We Answer Your Questions About Family Law
Family law in Virginia is a complicated issue. When you have a question about family law you do not want to scour the internet looking for answers. You want to go to a reliable source that you can put your trust in.
At Pack Law, we prioritize earning the trust of our clients. From our Bedford office, we are tireless advocates and problem-solvers for people across Virginia. Here are the answers to a few of the more common questions we’ve received.
How long will my case take?
The length of your case is impossible to calculate with any degree of accuracy. There are some waiting periods in place for divorce, such as 12 months of separation before being eligible for divorce, but that is hardly an exact time frame. Your case’s duration will change based on court priorities, the type of case you’re filing and even the amount of resistance from your ex.
What are the child custody laws in Virginia?
Child custody laws in Virginia govern how the court will divide the child’s time between parents. Generally speaking, there are three types of custody.
- Joint legal custody
- Joint physical custody
- Sole custody
The primary difference between the three is the level of input and access that both parents have on the child’s life.
Which style of custody arrangement parents end up in is often one part of divorce negotiations, but should that fail, the court will make the decision. They will look to the best interests of the child to determine custody, to ensure their physical safety, mental well-being and financial security.
How is spousal support calculated?
When the court must decide to award spousal support it must review the circumstances of both parties in a divorce. The court will consider each individual’s:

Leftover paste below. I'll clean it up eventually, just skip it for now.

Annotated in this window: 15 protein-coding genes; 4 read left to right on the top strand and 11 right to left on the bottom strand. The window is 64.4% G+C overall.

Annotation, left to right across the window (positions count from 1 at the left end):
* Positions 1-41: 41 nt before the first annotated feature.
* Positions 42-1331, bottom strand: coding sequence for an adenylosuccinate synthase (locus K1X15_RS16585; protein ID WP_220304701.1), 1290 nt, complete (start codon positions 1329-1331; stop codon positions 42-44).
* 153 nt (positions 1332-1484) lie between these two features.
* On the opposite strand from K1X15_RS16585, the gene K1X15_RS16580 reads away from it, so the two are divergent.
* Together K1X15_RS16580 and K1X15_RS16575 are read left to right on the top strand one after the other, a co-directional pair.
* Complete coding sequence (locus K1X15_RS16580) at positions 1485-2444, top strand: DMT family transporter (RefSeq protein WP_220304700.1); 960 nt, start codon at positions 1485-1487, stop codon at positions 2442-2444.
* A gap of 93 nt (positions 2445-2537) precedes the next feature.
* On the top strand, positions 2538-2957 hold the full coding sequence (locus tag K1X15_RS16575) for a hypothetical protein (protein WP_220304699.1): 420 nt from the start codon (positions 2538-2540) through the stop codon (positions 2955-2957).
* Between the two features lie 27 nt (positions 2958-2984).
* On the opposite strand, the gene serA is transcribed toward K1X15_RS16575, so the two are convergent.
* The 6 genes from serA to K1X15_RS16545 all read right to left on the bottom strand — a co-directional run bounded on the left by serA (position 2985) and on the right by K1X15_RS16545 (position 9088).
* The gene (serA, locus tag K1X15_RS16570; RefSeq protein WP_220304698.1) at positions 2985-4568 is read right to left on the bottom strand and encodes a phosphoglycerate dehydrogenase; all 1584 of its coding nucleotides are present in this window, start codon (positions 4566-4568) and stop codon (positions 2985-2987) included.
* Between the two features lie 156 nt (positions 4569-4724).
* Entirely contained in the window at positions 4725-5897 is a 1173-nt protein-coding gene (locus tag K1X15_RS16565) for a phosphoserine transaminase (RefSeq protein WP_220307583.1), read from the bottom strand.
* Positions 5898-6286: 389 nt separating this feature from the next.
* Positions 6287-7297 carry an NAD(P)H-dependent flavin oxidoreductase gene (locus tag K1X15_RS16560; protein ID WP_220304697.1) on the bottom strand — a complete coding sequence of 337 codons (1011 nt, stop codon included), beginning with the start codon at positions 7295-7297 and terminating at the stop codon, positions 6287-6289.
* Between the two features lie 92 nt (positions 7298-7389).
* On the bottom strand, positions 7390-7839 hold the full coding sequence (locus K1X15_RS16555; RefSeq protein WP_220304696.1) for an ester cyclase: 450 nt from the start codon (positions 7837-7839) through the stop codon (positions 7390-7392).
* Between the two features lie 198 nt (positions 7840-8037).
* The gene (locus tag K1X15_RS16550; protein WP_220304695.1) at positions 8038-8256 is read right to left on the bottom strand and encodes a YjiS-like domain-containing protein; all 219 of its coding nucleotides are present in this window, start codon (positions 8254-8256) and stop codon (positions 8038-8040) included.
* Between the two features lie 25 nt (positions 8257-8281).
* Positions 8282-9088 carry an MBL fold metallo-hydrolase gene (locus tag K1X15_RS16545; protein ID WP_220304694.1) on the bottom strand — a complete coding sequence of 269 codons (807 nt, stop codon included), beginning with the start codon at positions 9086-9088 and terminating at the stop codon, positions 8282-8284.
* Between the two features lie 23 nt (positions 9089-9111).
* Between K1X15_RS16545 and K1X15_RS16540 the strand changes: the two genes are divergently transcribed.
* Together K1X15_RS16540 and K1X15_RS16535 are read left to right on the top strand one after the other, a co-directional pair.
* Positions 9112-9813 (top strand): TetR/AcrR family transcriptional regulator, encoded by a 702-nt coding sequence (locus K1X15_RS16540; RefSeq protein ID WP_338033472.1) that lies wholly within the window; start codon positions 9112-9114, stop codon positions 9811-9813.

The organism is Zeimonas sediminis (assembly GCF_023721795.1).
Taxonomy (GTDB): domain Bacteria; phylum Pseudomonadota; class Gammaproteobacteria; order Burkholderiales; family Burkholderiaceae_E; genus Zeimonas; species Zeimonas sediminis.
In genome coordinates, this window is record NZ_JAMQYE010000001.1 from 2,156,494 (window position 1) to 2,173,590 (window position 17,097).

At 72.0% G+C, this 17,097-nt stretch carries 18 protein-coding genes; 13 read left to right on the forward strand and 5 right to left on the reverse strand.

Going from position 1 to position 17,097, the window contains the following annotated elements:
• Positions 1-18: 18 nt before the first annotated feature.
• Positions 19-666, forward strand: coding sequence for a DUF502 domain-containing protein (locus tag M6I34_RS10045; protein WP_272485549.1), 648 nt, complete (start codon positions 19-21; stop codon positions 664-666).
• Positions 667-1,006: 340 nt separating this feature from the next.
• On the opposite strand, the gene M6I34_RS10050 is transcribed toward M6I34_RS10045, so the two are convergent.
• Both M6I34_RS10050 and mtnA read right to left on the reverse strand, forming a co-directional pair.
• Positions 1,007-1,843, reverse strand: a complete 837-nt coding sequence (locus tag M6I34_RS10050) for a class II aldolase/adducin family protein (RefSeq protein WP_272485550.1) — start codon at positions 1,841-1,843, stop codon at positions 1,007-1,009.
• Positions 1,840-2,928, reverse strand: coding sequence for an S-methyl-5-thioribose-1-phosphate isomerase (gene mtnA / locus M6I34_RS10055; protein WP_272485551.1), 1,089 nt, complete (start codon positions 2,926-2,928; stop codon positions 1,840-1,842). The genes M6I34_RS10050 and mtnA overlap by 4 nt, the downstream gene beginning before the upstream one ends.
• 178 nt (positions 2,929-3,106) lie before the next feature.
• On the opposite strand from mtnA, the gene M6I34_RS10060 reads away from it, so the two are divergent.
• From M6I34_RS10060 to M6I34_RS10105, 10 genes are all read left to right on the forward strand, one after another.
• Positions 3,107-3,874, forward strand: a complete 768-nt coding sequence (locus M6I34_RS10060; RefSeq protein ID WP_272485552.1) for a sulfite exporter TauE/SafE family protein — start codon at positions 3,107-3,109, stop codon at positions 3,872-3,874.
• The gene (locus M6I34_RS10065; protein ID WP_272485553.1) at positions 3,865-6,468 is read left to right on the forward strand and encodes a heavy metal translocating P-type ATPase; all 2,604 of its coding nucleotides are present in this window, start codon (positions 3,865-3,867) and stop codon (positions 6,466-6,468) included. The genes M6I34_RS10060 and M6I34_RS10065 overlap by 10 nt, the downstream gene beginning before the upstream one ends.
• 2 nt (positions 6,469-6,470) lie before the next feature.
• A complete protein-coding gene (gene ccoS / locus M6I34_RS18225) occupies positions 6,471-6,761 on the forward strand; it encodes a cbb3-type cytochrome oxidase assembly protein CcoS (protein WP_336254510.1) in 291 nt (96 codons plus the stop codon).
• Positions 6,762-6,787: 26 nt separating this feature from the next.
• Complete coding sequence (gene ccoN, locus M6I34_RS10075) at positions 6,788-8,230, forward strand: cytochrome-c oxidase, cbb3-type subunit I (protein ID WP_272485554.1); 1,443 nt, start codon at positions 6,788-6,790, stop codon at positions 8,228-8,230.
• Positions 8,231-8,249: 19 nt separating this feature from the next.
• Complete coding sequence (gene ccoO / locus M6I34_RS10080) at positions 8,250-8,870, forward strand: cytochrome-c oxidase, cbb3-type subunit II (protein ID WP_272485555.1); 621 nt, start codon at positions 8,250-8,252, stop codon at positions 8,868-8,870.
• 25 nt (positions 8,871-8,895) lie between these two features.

- Mental and physical health
- Special circumstances
The court may also consider the length of the marriage in this discussion as well. The longer a marriage lasts, the more likely the court is to allow alimony or spousal support.
How much will child support be?
The best interests of the child will once again be the main factor in the court’s calculation of child support. However, they will also review the financial situation of both parents to ensure that a fair and equitable amount of child support.
Will I lose my house?
As Virginia divides property on an equitable basis, as opposed to a community property basis, this question can have complications. Depending on your situation, you may very well retain primary possession of your home. This is a question that requires individual, tailored advice.
What can a lawyer do for my family law issue?
We can review your case and provide you with tested, insightful advice on your specific issues. More than that we can advocate for the outcomes that work for you.